In Gabon, the human rights project

He didn't know it yet, but Jean-Rémy Yama's prison life ended on the night of August 30, before daybreak, around 4 a

In Gabon, the human rights project

He didn't know it yet, but Jean-Rémy Yama's prison life ended on the night of August 30, before daybreak, around 4 a.m. Lying on the bed of his cell, in the central prison of Libreville, where he had been languishing for eighteen months, the leader of Dynamique unitaire, the main trade union organization in the country, then heard heavy weapons thundering in the distance. “I said to myself: gunshots at that time, there is a nine out of ten chance that it was a coup d’état,” he said, a week later, in the sketchy premises and exiguous from his union. He couldn't imagine what happened next.

Shortly after these nocturnal detonations, “happy jailers” told him the unthinkable. So improbable that the trade unionist deprived of radio and television, thinks of "a manipulation": President Ali Bongo, the man who has held the country for fourteen years, succeeding forty-two years of reign of his father, Omar Bongo, was deposed by a military junta led by the head of the Republican Guard, General Brice Oligui Nguema.

On September 4, the new president of the Committee for the Transition and Restoration of Institutions (CTRI) promised to provide amnesty for prisoners of conscience. Five days after waking up with a start, on the night of August 30, Jean-Rémy Yama was released.

The most famous prisoner of conscience

Incarcerated since February, he was until then the most famous Gabonese prisoner of conscience. We cannot say that the country's jails were filled with them, but over time, dozens of activists or political leaders passed through there for more or less long periods. “Freedom of expression, association and assembly were systematically violated; civic and political space were locked down; justice corrupted by corruption", lists Jeanne Clarisse Dilaba, national coordinator of the coalition of the network of human rights defenders in Central Africa.

In the eyes of the Observatory for the Protection of Human Rights Defenders – a partner of the International Federation for Human Rights (FIDH) and the World Organization Against Torture (OMCT) – Mr. Yama was a victim of “arbitrary detention and judicial harassment". The president of Dynamique unitaire (confederation of around forty Gabonese trade union organizations) and active member of Tournons la page Gabon, an organization which denounces bad governance, was arrested on February 27, 2022 at Léon-Mba international airport, in Libreville. He was preparing to go to Paris, via Dakar, to have medical examinations. Taken to the premises of “B2”, the general directorate of counter-interventions and military security, the former political police during the time of Omar Bongo, he learned that he was accused of breach of trust in a file, yet closed by the courts, linked to alleged real estate embezzlement dating back to the early 2000s.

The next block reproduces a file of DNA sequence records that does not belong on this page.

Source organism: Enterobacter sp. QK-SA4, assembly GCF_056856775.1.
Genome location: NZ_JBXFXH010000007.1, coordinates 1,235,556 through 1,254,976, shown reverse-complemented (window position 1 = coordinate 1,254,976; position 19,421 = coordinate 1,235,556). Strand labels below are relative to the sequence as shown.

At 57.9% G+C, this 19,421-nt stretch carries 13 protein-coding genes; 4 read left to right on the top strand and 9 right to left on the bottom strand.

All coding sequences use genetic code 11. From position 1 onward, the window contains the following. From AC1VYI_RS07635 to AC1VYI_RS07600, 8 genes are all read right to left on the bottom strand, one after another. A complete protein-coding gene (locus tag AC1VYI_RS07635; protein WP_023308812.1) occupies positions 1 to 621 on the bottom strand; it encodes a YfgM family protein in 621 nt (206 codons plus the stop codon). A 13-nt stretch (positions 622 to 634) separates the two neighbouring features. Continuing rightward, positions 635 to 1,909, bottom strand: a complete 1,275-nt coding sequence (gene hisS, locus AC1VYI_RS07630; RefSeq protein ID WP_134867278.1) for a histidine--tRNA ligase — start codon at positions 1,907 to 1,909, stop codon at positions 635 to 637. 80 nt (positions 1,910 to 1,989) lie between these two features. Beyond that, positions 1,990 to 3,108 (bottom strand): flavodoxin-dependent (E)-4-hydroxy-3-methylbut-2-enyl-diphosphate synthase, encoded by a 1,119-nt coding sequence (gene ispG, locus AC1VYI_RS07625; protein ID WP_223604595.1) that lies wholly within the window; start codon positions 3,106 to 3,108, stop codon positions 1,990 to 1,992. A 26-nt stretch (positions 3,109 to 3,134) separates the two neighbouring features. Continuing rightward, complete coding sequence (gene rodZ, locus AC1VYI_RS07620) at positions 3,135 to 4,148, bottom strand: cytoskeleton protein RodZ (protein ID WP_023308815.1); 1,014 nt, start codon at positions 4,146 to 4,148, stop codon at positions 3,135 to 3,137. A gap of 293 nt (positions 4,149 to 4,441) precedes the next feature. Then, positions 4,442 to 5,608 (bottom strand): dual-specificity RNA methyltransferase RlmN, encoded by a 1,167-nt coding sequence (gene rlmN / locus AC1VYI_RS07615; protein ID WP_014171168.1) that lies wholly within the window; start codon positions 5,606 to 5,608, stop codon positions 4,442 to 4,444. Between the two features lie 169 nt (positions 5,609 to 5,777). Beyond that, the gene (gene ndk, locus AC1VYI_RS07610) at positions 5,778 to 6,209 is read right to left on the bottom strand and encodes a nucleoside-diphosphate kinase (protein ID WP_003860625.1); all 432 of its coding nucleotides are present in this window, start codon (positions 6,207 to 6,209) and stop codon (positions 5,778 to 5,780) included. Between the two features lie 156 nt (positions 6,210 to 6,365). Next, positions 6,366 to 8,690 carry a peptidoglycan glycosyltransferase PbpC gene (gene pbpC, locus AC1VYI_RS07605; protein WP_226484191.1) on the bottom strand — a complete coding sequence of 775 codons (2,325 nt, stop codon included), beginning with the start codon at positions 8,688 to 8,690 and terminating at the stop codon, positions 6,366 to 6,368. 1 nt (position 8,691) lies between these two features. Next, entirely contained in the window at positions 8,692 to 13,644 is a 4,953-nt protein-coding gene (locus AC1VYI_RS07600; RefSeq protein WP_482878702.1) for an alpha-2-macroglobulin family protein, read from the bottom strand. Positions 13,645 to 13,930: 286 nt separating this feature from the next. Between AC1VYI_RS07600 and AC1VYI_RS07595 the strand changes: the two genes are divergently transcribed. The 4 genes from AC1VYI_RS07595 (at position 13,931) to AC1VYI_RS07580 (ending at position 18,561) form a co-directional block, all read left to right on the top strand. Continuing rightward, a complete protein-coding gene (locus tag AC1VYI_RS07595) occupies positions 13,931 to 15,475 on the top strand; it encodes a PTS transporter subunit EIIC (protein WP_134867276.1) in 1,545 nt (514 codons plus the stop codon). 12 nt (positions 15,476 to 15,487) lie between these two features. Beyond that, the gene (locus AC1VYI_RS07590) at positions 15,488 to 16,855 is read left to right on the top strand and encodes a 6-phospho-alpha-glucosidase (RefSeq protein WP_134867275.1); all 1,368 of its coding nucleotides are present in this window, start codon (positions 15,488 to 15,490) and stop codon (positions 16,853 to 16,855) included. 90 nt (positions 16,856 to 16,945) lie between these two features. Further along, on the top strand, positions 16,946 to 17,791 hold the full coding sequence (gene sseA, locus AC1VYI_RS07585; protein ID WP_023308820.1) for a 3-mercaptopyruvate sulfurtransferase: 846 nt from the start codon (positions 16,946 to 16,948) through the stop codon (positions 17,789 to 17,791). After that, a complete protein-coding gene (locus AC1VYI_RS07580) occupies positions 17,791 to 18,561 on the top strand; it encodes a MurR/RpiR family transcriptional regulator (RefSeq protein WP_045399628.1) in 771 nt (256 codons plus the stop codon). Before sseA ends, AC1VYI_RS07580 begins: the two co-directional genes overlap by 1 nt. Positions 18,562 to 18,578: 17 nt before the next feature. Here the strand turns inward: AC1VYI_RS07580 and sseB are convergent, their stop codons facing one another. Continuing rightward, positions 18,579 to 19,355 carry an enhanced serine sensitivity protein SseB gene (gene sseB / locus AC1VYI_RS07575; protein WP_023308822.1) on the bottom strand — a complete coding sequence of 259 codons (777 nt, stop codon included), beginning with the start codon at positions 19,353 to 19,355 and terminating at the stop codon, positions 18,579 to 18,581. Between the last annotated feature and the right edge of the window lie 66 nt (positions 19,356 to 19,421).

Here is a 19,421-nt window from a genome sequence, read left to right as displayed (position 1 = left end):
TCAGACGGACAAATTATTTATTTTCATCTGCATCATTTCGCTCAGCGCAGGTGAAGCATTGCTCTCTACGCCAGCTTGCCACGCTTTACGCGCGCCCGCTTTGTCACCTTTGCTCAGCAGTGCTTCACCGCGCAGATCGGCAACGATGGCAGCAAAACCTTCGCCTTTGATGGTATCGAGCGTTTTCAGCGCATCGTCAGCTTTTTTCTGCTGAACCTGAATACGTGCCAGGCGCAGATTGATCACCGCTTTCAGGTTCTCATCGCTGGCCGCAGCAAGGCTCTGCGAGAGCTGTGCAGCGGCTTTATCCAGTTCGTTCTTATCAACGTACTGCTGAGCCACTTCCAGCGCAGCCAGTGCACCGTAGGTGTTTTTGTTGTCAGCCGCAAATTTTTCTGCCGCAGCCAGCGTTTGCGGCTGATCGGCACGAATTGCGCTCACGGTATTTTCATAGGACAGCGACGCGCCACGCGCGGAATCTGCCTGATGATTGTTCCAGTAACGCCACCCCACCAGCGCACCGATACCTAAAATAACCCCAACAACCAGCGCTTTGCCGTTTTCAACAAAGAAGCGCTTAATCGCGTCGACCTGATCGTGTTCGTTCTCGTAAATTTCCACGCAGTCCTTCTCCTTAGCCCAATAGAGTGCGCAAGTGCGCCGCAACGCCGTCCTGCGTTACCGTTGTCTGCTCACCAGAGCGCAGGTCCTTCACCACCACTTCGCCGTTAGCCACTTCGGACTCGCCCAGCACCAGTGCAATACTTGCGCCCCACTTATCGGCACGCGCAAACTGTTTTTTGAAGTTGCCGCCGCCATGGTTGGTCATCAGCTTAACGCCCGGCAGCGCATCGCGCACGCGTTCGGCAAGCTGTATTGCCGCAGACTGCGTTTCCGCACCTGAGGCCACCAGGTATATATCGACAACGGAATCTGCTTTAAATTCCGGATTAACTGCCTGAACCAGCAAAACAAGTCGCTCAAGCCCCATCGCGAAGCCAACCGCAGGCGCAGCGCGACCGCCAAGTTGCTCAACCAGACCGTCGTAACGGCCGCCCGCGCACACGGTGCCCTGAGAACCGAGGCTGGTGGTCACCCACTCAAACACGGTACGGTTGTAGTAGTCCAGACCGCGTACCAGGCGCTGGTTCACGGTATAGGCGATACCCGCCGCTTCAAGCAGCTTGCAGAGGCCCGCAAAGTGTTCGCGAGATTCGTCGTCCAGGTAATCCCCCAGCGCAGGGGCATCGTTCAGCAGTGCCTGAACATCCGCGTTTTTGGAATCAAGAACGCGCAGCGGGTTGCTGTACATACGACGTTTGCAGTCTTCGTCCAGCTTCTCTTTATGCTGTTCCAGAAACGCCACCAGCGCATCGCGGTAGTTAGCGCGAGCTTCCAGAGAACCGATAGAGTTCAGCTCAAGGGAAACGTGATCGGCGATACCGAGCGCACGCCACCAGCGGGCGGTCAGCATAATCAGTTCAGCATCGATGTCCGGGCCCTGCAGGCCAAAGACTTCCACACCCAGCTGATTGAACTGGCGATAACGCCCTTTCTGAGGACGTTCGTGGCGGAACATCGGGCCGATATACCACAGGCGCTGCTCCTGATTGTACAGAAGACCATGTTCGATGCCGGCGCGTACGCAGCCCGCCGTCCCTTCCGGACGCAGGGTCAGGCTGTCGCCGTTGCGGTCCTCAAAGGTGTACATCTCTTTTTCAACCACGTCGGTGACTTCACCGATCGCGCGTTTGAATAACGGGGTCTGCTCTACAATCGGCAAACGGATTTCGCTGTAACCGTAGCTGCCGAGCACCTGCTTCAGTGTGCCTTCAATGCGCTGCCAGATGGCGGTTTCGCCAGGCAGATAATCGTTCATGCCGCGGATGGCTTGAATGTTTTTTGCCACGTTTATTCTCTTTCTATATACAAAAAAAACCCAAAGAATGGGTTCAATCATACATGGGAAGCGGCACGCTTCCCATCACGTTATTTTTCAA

“Legally, the offense of opinion does not exist in Gabon, recalls Jean-Rémy Yama who has always denied these accusations. The judges use one article among the hundreds of the penal code to put people on the spot; the objective is obviously not to demonstrate the truth but to silence an opinion leader. The union leader is convinced that the prospect of the presidential election of August 26, 2023 motivated his arrest. "They didn't know how long I was going or what I was going to do, they panicked," he said. "Every election they tried to silence me," he laughs.